Minority rights

Minority rights are the normal individual rights as applied to members of racial, ethnic, class, religious, linguistic or gender and sexual minorities; and also the collective rights accorded to minority groups. Minority rights may also apply simply to individual rights of anyone who is not part of a majority decision.

Civil rights movements often seek to ensure that individual rights are not denied on the basis of membership in a minority group, such as global women's rights and global LGBT rights movements, or the various racial minority rights movements around the world (such as the Civil Rights Movement in the United States).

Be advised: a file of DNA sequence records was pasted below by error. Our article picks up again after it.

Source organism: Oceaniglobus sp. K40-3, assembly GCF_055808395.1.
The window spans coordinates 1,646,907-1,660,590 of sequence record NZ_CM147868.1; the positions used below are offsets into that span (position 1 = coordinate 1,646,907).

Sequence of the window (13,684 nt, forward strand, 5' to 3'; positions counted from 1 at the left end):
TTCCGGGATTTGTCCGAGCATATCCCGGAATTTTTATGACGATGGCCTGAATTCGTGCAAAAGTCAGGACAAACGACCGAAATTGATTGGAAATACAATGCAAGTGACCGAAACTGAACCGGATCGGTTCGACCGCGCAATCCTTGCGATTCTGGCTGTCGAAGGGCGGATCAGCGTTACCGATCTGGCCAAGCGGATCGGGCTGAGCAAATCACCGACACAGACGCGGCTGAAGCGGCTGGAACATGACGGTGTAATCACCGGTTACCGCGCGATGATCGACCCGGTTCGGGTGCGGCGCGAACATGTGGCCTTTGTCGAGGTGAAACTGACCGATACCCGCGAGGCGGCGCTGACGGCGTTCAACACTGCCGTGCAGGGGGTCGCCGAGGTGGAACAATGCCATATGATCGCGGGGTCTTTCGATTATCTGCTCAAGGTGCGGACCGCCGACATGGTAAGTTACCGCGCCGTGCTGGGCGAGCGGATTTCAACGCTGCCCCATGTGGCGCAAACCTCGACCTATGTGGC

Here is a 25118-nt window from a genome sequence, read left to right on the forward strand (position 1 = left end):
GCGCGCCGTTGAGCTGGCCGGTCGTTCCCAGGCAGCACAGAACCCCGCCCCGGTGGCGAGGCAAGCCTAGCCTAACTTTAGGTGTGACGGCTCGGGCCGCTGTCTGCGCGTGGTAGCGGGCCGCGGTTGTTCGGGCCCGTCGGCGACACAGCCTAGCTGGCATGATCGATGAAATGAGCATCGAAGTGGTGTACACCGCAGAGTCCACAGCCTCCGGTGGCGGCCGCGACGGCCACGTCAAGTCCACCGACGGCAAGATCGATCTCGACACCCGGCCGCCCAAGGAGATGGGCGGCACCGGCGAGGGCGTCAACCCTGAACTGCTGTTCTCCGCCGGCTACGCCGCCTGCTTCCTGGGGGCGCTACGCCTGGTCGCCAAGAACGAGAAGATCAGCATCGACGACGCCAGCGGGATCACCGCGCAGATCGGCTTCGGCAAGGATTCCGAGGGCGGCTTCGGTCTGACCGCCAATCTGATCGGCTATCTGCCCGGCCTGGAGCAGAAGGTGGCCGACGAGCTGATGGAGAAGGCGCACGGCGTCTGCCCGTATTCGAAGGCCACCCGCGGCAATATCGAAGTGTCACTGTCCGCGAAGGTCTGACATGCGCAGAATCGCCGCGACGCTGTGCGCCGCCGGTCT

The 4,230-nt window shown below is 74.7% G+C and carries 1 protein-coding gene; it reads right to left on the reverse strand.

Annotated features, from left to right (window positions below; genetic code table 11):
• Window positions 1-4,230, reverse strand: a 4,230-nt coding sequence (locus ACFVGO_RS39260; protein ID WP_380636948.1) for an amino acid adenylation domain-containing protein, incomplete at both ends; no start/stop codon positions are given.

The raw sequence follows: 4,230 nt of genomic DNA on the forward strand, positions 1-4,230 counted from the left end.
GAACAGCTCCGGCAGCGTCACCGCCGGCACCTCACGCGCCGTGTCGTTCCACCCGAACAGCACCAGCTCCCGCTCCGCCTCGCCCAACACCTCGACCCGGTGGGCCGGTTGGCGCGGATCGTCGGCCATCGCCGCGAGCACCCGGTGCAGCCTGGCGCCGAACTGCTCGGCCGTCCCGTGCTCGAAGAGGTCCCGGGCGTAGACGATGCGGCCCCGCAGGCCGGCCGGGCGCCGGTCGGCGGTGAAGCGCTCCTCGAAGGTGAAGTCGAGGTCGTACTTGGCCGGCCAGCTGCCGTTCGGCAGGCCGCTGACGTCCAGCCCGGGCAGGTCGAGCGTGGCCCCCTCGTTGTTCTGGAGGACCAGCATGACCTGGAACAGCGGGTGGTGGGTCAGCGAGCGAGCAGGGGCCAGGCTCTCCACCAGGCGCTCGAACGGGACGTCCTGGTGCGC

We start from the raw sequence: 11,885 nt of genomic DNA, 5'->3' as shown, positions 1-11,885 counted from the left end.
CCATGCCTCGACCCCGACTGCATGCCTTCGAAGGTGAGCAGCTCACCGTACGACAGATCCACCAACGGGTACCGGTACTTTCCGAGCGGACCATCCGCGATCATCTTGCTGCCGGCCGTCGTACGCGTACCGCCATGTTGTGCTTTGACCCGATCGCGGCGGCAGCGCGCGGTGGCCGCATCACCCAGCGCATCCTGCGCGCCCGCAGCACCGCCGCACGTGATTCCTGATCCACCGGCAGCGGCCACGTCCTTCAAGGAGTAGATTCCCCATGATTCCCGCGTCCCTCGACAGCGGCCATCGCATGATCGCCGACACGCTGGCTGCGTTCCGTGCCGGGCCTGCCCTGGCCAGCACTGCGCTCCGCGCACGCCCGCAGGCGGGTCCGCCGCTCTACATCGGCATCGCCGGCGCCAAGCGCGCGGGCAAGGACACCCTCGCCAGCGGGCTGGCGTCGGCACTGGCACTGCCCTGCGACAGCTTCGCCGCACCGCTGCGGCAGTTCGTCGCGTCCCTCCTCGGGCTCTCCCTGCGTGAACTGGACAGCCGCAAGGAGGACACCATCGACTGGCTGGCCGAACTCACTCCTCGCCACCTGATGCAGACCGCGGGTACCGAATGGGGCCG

The issue of minority rights was first raised in 1814, at the Congress of Vienna, which discussed the fate of German Jews and especially of the Poles who were once again partitioned up. The Congress expressed hope that Prussia, Russia, and Austria would grant tolerance and protection to their minorities, which ultimately they disregarded, engaging in organized discrimination.

The 1856 Congress of Paris paid special attention to the status of Jews and Christians in the Ottoman Empire. In Britain, William Gladstone made the massacres of Bulgarians by the Ottoman Empire a major campaign issue and demanded international attention. The Congress of Berlin in 1878 dealt with the status of Jews in Romania, especially, and also Serbia, and Bulgaria.